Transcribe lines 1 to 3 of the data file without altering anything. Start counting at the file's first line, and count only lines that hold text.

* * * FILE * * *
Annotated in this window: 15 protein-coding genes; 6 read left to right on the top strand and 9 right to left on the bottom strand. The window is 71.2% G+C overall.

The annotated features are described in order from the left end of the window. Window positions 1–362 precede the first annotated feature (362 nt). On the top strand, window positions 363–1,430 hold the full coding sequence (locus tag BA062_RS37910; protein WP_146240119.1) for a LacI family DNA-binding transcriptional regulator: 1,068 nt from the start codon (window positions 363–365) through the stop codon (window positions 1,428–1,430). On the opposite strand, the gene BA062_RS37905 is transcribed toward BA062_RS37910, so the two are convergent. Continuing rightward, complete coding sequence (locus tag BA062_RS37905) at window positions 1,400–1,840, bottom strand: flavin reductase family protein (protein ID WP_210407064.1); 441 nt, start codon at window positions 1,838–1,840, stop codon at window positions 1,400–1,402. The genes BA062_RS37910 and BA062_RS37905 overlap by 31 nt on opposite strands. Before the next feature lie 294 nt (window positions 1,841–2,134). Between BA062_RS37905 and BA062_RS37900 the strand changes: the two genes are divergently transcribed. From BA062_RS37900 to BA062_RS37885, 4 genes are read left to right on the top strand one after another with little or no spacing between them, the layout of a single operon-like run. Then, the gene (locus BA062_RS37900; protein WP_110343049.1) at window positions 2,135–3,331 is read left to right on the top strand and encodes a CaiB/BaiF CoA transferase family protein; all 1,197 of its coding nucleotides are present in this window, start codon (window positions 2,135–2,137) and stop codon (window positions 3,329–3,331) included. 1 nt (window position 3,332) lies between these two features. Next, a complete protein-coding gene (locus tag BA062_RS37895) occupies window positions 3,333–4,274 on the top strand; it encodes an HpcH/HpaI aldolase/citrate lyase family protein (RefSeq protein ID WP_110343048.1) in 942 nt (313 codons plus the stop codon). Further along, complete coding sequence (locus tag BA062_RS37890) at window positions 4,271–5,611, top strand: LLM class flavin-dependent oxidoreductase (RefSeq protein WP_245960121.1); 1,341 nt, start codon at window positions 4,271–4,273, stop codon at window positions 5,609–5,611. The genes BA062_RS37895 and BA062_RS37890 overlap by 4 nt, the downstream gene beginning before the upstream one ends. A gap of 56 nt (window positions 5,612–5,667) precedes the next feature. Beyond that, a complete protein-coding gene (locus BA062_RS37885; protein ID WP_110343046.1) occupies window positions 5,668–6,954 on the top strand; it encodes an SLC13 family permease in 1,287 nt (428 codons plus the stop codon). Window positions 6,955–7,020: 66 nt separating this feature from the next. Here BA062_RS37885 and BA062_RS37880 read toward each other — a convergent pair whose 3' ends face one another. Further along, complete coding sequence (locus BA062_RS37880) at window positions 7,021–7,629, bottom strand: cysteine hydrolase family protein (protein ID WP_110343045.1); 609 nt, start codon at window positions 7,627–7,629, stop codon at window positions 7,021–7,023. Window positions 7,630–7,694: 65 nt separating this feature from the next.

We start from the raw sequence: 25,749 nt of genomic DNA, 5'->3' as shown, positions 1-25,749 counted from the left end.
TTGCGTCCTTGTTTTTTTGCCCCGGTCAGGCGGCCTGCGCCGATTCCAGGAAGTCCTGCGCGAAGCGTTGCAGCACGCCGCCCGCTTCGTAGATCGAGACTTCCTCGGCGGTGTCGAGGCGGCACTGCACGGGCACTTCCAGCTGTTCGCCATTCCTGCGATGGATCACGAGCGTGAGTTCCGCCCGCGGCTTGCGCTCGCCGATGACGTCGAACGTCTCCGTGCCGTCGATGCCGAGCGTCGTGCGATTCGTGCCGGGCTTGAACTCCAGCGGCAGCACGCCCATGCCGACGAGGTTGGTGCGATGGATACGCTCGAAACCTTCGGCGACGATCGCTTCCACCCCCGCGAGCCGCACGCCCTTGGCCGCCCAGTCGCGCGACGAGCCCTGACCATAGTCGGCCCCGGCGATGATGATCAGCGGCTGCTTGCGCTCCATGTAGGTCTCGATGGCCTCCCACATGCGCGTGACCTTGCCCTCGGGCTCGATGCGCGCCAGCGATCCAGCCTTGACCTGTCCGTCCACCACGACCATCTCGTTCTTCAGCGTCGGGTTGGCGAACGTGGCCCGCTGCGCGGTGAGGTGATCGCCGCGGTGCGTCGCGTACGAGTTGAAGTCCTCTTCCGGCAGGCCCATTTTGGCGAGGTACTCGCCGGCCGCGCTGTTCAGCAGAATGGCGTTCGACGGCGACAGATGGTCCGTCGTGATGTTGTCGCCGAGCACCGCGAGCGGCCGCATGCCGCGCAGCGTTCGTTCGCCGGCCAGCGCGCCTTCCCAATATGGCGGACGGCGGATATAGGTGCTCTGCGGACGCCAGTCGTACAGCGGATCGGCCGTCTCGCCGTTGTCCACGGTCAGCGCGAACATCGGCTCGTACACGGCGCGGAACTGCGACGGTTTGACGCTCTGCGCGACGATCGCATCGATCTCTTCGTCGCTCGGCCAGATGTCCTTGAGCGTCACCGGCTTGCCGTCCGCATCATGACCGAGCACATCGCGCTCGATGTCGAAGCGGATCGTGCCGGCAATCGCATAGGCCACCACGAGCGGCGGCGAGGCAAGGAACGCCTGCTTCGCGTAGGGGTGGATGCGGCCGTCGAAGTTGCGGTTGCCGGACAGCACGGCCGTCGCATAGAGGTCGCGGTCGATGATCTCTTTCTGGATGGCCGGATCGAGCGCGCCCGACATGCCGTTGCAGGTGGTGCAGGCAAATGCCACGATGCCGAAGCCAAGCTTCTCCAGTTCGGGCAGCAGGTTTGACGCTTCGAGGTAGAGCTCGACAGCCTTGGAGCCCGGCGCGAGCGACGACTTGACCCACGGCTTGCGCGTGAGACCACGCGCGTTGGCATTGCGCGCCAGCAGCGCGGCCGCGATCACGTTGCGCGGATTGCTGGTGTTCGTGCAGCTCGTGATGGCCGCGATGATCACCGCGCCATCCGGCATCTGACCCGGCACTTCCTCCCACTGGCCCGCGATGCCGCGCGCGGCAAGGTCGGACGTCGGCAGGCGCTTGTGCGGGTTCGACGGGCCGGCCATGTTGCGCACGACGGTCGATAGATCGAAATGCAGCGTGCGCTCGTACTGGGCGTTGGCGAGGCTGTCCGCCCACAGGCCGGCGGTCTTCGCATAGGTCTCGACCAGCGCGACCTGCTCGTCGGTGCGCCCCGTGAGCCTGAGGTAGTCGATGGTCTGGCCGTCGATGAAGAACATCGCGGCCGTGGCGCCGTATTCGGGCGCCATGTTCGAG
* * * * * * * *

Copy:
Annotated in this window: 15 protein-coding genes; 6 read left to right on the top strand and 9 right to left on the bottom strand. The window is 71.2% G+C overall.

The annotated features are described in order from the left end of the window. Window positions 1–362 precede the first annotated feature (362 nt). On the top strand, window positions 363–1,430 hold the full coding sequence (locus tag BA062_RS37910; protein WP_146240119.1) for a LacI family DNA-binding transcriptional regulator: 1,068 nt from the start codon (window positions 363–365) through the stop codon (window positions 1,428–1,430). On the opposite strand, the gene BA062_RS37905 is transcribed toward BA062_RS37910, so the two are convergent. Continuing rightward, complete coding sequence (locus tag BA062_RS37905) at window positions 1,400–1,840, bottom strand: flavin reductase family protein (protein ID WP_210407064.1); 441 nt, start codon at window positions 1,838–1,840, stop codon at window positions 1,400–1,402. The genes BA062_RS37910 and BA062_RS37905 overlap by 31 nt on opposite strands. Before the next feature lie 294 nt (window positions 1,841–2,134). Between BA062_RS37905 and BA062_RS37900 the strand changes: the two genes are divergently transcribed. From BA062_RS37900 to BA062_RS37885, 4 genes are read left to right on the top strand one after another with little or no spacing between them, the layout of a single operon-like run. Then, the gene (locus BA062_RS37900; protein WP_110343049.1) at window positions 2,135–3,331 is read left to right on the top strand and encodes a CaiB/BaiF CoA transferase family protein; all 1,197 of its coding nucleotides are present in this window, start codon (window positions 2,135–2,137) and stop codon (window positions 3,329–3,331) included. 1 nt (window position 3,332) lies between these two features. Next, a complete protein-coding gene (locus tag BA062_RS37895) occupies window positions 3,333–4,274 on the top strand; it encodes an HpcH/HpaI aldolase/citrate lyase family protein (RefSeq protein ID WP_110343048.1) in 942 nt (313 codons plus the stop codon). Further along, complete coding sequence (locus tag BA062_RS37890) at window positions 4,271–5,611, top strand: LLM class flavin-dependent oxidoreductase (RefSeq protein WP_245960121.1); 1,341 nt, start codon at window positions 4,271–4,273, stop codon at window positions 5,609–5,611. The genes BA062_RS37895 and BA062_RS37890 overlap by 4 nt, the downstream gene beginning before the upstream one ends. A gap of 56 nt (window positions 5,612–5,667) precedes the next feature. Beyond that, a complete protein-coding gene (locus BA062_RS37885; protein ID WP_110343046.1) occupies window positions 5,668–6,954 on the top strand; it encodes an SLC13 family permease in 1,287 nt (428 codons plus the stop codon). Window positions 6,955–7,020: 66 nt separating this feature from the next. Here BA062_RS37885 and BA062_RS37880 read toward each other — a convergent pair whose 3' ends face one another. Further along, complete coding sequence (locus BA062_RS37880) at window positions 7,021–7,629, bottom strand: cysteine hydrolase family protein (protein ID WP_110343045.1); 609 nt, start codon at window positions 7,627–7,629, stop codon at window positions 7,021–7,023. Window positions 7,630–7,694: 65 nt separating this feature from the next.

We start from the raw sequence: 25,749 nt of genomic DNA, 5'->3' as shown, positions 1-25,749 counted from the left end.